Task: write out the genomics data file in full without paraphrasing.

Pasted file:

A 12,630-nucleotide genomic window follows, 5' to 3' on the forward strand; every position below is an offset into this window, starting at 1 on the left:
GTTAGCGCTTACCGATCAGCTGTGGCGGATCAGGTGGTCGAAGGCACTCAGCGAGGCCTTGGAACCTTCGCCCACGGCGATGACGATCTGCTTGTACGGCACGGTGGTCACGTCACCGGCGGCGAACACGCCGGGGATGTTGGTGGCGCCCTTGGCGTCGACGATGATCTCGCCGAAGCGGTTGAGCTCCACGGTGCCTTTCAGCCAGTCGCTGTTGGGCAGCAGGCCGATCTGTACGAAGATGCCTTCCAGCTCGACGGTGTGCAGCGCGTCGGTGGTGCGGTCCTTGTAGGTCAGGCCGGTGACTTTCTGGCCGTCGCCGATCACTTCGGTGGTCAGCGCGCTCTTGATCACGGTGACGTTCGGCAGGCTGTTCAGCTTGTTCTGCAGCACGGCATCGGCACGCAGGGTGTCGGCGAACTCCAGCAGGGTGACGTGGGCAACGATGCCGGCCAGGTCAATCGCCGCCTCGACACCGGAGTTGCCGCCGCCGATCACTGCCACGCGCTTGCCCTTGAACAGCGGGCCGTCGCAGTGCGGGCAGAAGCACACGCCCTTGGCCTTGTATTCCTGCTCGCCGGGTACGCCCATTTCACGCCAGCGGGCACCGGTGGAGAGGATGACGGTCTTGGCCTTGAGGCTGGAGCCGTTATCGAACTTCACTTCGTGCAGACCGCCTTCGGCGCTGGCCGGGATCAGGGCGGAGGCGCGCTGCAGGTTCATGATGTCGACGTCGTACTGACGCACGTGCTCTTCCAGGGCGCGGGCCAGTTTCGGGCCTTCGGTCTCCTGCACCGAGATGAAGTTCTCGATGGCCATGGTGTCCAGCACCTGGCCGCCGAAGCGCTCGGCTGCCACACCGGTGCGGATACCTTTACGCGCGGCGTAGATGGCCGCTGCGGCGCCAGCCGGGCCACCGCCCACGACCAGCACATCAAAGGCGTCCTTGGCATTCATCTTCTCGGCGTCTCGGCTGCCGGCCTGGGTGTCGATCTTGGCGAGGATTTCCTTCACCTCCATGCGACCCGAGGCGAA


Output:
A 12,630-nucleotide genomic window follows, 5' to 3' on the forward strand; every position below is an offset into this window, starting at 1 on the left:
GTTAGCGCTTACCGATCAGCTGTGGCGGATCAGGTGGTCGAAGGCACTCAGCGAGGCCTTGGAACCTTCGCCCACGGCGATGACGATCTGCTTGTACGGCACGGTGGTCACGTCACCGGCGGCGAACACGCCGGGGATGTTGGTGGCGCCCTTGGCGTCGACGATGATCTCGCCGAAGCGGTTGAGCTCCACGGTGCCTTTCAGCCAGTCGCTGTTGGGCAGCAGGCCGATCTGTACGAAGATGCCTTCCAGCTCGACGGTGTGCAGCGCGTCGGTGGTGCGGTCCTTGTAGGTCAGGCCGGTGACTTTCTGGCCGTCGCCGATCACTTCGGTGGTCAGCGCGCTCTTGATCACGGTGACGTTCGGCAGGCTGTTCAGCTTGTTCTGCAGCACGGCATCGGCACGCAGGGTGTCGGCGAACTCCAGCAGGGTGACGTGGGCAACGATGCCGGCCAGGTCAATCGCCGCCTCGACACCGGAGTTGCCGCCGCCGATCACTGCCACGCGCTTGCCCTTGAACAGCGGGCCGTCGCAGTGCGGGCAGAAGCACACGCCCTTGGCCTTGTATTCCTGCTCGCCGGGTACGCCCATTTCACGCCAGCGGGCACCGGTGGAGAGGATGACGGTCTTGGCCTTGAGGCTGGAGCCGTTATCGAACTTCACTTCGTGCAGACCGCCTTCGGCGCTGGCCGGGATCAGGGCGGAGGCGCGCTGCAGGTTCATGATGTCGACGTCGTACTGACGCACGTGCTCTTCCAGGGCGCGGGCCAGTTTCGGGCCTTCGGTCTCCTGCACCGAGATGAAGTTCTCGATGGCCATGGTGTCCAGCACCTGGCCGCCGAAGCGCTCGGCTGCCACACCGGTGCGGATACCTTTACGCGCGGCGTAGATGGCCGCTGCGGCGCCAGCCGGGCCACCGCCCACGACCAGCACATCAAAGGCGTCCTTGGCATTCATCTTCTCGGCGTCTCGGCTGCCGGCCTGGGTGTCGATCTTGGCGAGGATTTCCTTCACCTCCATGCGACCCGAGGCGAA